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With rain holding off until nearly the end of commencement ceremonies on Sunday, June 9, George Stevens Academy granted diplomas to 74 seniors, ushering them into the next phase of their lives.
“Enjoy the moment and envision the future,” said Paul Perkinson, head of school.
Marion Morris, chairman of the board of trustees, welcomed members of the Class of 1963 in the audience, before passing the microphone to the students themselves.
Nolan Schroth Ellsworth, class valedictorian, used his speech to paint a broad picture of high school life, where time spent and decisions made at lunchtime held equal importance, at least, with what one learned in the classroom.
“We cultivate our personalities like a garden,” Ellsworth said. “We don’t make sense because we’re learning how to be us.”
Salutatorian Lorna Lilly Stephens began her speech by stating “high school is easy.” Yet the transition from secondary student to potential college student poses challenges to one’s identity. “Every time we take a big step in our lives…we have to find ourselves all over again,” she said.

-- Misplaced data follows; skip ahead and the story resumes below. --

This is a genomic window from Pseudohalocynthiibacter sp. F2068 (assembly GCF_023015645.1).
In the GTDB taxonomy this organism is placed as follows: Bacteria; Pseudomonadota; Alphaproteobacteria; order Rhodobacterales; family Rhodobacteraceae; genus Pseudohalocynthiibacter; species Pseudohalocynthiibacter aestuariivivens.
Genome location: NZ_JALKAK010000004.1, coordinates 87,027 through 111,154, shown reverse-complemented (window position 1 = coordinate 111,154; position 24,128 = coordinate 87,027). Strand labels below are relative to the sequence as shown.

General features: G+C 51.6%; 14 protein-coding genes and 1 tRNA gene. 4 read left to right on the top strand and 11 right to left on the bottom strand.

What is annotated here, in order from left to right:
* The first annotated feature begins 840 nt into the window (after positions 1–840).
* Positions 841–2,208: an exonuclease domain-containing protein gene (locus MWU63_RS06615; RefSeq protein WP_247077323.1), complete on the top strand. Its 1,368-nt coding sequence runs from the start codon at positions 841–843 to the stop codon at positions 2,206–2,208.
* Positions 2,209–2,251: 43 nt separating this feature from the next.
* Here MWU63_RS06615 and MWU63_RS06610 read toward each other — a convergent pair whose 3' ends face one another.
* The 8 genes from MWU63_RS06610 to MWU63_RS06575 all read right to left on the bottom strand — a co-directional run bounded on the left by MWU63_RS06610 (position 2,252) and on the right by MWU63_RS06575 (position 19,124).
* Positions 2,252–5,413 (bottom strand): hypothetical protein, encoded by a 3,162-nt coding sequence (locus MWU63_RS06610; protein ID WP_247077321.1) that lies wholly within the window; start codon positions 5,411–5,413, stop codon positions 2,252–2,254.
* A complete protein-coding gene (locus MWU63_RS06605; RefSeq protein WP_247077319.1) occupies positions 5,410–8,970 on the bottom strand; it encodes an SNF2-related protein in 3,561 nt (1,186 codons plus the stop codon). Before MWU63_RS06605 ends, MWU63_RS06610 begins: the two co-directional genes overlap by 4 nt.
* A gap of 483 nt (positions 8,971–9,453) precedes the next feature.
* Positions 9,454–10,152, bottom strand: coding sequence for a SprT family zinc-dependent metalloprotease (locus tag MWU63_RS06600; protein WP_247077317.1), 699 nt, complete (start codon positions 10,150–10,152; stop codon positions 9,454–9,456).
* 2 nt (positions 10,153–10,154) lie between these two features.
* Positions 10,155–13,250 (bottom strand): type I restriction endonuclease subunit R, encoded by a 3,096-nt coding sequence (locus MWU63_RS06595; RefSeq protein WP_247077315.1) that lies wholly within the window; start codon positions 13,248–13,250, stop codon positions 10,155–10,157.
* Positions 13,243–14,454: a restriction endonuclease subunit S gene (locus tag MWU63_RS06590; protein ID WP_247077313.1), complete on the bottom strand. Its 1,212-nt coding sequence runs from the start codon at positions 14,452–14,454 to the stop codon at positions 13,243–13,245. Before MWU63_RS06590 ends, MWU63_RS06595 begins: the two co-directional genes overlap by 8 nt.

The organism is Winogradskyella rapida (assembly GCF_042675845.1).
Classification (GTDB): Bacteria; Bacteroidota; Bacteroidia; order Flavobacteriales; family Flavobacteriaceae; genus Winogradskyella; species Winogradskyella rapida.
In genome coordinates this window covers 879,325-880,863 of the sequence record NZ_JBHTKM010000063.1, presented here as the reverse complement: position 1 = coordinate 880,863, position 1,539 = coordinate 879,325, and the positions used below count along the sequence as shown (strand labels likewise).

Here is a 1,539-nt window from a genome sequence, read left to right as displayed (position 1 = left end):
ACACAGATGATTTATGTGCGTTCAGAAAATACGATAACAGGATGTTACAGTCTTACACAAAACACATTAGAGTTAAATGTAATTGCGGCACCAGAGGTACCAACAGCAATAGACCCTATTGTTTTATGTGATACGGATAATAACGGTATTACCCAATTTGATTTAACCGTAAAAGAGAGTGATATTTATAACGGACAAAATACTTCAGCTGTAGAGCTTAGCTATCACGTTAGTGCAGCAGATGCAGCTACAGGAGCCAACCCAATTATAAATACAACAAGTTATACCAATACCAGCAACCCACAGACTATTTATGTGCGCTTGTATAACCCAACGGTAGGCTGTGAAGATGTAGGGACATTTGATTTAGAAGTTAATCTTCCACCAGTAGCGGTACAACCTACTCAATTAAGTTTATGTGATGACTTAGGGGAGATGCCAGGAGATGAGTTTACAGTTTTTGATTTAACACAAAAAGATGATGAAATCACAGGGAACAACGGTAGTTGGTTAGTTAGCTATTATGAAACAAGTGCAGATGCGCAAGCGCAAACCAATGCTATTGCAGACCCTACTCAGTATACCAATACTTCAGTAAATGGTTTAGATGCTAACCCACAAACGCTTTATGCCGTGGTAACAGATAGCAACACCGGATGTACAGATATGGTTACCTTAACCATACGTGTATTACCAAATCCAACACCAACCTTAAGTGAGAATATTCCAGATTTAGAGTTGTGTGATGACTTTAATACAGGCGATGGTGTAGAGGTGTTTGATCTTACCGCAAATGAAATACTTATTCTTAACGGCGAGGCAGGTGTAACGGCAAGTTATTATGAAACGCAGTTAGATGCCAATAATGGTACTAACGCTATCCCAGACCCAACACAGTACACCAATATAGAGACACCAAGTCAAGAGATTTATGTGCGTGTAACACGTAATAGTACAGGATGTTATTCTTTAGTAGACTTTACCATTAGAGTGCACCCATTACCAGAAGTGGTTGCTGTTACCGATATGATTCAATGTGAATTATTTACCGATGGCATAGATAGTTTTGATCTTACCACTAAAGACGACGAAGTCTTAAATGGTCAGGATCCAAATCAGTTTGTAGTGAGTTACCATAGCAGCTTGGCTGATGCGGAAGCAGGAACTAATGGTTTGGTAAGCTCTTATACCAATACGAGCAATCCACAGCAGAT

“The things we will remember from high school are the things we’ve worked the hardest at,” said Mary Elizabeth Prescott, one of two first honor essayists.
Gavin Lavoie Rogers, first honors essayist, asked for a moment of silence to honor the moment. “This is graduation. This is it.”
History teacher Bill Case, chosen by the Class of 2013 as commencement speaker, pulled out several choice memories, like teaching 50s slang in his From WWII to Viet Nam class.
“You fractured me with your illumination,” he told the graduates. “I hope next year is radioactive—and you end up in orbit. Because you are gone. You dig?”
On a more serious note, Case advised the graduates to “Take what we’ve given you and create something—and leave something…Pay it forward.”
Before the graduates approached the podium, one by one, to receive their diplomas, Dean of Students Libby Rosemeier presented the scholarship awards, followed by Perkinson conferring the Head of School Award to coach Bill Gray and teacher Martha Horn.
The ceremony ended with second honor essayists John Robert Ciampa and William Tyler Navarre sharing the podium and final words. “We find ourselves with mixed emotions,” said Ciampa. “It is said nothing lasts forever,” finished Navarre.
Class Marshal Charlotte Reiter led the recessional accompanied by Pomp and Circumstance, performed by the GSA band.